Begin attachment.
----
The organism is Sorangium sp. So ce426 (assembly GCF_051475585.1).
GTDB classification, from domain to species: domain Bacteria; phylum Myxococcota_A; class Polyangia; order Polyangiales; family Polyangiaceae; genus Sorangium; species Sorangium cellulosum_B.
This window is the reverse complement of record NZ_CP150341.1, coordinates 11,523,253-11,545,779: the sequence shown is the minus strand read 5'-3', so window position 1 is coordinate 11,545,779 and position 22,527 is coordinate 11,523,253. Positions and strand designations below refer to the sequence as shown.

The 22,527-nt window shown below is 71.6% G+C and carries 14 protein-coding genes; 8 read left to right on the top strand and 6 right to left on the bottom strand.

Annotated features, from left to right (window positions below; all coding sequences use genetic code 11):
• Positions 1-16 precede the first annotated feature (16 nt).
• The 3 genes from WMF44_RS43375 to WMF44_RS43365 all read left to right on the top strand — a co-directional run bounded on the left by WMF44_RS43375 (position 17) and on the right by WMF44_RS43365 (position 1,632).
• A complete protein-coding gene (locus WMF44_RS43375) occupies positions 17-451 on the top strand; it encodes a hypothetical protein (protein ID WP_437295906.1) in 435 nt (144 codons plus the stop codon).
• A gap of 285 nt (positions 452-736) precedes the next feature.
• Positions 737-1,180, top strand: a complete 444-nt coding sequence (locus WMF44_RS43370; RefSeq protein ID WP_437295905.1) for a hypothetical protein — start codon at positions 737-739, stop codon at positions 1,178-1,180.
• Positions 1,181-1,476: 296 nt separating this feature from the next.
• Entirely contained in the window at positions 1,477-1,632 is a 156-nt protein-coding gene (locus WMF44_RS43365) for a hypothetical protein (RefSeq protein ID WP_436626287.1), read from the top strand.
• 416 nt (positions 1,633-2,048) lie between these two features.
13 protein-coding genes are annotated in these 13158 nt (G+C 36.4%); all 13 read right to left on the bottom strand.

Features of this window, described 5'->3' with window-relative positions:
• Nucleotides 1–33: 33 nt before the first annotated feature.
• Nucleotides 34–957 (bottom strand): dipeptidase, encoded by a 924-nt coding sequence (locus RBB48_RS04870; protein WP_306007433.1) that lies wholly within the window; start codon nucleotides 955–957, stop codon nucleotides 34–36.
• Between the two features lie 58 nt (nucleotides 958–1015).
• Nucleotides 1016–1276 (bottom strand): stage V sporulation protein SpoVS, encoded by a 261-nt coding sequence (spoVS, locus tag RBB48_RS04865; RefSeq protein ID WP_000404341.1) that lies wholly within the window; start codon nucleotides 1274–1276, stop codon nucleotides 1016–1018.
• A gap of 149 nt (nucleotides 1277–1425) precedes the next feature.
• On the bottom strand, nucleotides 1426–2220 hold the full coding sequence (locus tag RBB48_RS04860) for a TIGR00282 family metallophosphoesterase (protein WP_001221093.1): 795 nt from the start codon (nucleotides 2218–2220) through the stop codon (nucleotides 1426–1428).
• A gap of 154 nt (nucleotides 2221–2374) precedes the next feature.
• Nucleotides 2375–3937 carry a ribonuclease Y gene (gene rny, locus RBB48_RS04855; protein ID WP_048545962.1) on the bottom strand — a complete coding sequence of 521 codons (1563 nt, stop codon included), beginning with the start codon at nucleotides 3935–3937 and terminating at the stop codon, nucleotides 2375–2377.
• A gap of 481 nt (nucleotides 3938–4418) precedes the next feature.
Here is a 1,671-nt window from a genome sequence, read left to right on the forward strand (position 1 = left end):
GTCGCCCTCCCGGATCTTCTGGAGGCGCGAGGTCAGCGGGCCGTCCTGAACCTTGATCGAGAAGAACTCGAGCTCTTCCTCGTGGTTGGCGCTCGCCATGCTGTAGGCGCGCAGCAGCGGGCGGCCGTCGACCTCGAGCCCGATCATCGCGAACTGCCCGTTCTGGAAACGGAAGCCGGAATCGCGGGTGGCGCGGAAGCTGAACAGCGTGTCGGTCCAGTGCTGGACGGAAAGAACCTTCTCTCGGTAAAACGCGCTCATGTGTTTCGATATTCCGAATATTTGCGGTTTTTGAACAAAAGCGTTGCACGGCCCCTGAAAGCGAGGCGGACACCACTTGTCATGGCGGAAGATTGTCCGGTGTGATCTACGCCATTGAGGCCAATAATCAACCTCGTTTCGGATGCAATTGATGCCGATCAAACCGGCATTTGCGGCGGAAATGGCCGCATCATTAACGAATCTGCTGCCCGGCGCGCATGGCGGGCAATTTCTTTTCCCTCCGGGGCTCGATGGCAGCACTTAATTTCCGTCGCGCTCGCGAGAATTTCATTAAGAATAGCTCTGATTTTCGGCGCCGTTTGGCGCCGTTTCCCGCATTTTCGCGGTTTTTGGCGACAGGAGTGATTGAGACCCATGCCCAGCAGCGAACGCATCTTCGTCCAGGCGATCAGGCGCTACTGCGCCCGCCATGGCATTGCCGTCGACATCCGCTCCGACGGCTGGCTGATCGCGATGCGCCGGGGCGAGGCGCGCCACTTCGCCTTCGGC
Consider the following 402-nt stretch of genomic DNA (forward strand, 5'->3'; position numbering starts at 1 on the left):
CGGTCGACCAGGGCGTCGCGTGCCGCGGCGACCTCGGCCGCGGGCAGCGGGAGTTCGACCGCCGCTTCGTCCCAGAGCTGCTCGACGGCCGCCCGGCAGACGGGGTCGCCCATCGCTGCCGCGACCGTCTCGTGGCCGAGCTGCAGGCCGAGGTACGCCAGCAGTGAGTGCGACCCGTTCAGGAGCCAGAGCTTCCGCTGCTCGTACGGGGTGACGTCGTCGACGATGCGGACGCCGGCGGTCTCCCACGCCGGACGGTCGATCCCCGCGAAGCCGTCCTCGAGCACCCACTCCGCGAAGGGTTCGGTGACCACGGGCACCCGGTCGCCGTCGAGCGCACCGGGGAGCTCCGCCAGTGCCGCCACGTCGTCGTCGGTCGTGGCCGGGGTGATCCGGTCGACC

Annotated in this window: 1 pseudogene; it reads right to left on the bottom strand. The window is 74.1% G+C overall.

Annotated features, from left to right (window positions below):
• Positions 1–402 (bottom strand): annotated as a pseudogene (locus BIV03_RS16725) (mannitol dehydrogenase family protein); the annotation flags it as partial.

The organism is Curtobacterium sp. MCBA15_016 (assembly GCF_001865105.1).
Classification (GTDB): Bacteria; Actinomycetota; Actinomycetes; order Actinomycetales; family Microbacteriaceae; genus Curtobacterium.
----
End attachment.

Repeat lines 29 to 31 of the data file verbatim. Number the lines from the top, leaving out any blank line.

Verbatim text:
Annotated in this window: 1 pseudogene; it reads right to left on the bottom strand. The window is 74.1% G+C overall.

Annotated features, from left to right (window positions below):
• Positions 1–402 (bottom strand): annotated as a pseudogene (locus BIV03_RS16725) (mannitol dehydrogenase family protein); the annotation flags it as partial.